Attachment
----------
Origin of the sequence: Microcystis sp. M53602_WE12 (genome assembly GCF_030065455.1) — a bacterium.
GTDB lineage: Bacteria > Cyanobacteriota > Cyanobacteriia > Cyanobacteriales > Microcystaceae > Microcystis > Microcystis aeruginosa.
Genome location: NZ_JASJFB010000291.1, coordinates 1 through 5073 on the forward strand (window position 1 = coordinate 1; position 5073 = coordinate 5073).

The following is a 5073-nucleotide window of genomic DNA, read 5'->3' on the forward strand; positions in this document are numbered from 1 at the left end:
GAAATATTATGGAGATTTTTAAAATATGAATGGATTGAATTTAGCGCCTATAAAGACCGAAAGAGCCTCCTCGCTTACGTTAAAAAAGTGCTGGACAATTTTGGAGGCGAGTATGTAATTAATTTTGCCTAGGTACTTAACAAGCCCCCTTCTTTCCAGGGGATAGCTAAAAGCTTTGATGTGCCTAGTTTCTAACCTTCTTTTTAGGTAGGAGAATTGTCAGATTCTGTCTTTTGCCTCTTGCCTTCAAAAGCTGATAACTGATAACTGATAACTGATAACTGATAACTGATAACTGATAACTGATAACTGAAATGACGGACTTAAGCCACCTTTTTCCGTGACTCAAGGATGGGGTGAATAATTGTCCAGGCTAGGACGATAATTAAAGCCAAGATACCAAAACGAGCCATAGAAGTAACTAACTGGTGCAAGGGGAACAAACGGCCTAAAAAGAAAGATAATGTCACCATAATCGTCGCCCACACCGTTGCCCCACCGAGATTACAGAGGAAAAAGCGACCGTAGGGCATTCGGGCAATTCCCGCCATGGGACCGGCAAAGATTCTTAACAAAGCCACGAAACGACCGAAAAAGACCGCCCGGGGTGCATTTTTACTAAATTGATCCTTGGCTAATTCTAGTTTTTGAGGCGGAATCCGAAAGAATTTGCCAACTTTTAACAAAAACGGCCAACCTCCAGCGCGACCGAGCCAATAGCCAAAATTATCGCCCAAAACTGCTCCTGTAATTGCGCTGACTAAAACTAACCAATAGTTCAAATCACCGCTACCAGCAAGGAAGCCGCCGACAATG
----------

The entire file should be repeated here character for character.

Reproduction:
Origin of the sequence: Microcystis sp. M53602_WE12 (genome assembly GCF_030065455.1) — a bacterium.
GTDB lineage: Bacteria > Cyanobacteriota > Cyanobacteriia > Cyanobacteriales > Microcystaceae > Microcystis > Microcystis aeruginosa.
Genome location: NZ_JASJFB010000291.1, coordinates 1 through 5073 on the forward strand (window position 1 = coordinate 1; position 5073 = coordinate 5073).

The following is a 5073-nucleotide window of genomic DNA, read 5'->3' on the forward strand; positions in this document are numbered from 1 at the left end:
GAAATATTATGGAGATTTTTAAAATATGAATGGATTGAATTTAGCGCCTATAAAGACCGAAAGAGCCTCCTCGCTTACGTTAAAAAAGTGCTGGACAATTTTGGAGGCGAGTATGTAATTAATTTTGCCTAGGTACTTAACAAGCCCCCTTCTTTCCAGGGGATAGCTAAAAGCTTTGATGTGCCTAGTTTCTAACCTTCTTTTTAGGTAGGAGAATTGTCAGATTCTGTCTTTTGCCTCTTGCCTTCAAAAGCTGATAACTGATAACTGATAACTGATAACTGATAACTGATAACTGATAACTGATAACTGAAATGACGGACTTAAGCCACCTTTTTCCGTGACTCAAGGATGGGGTGAATAATTGTCCAGGCTAGGACGATAATTAAAGCCAAGATACCAAAACGAGCCATAGAAGTAACTAACTGGTGCAAGGGGAACAAACGGCCTAAAAAGAAAGATAATGTCACCATAATCGTCGCCCACACCGTTGCCCCACCGAGATTACAGAGGAAAAAGCGACCGTAGGGCATTCGGGCAATTCCCGCCATGGGACCGGCAAAGATTCTTAACAAAGCCACGAAACGACCGAAAAAGACCGCCCGGGGTGCATTTTTACTAAATTGATCCTTGGCTAATTCTAGTTTTTGAGGCGGAATCCGAAAGAATTTGCCAACTTTTAACAAAAACGGCCAACCTCCAGCGCGACCGAGCCAATAGCCAAAATTATCGCCCAAAACTGCTCCTGTAATTGCGCTGACTAAAACTAACCAATAGTTCAAATCACCGCTACCAGCAAGGAAGCCGCCGACAATG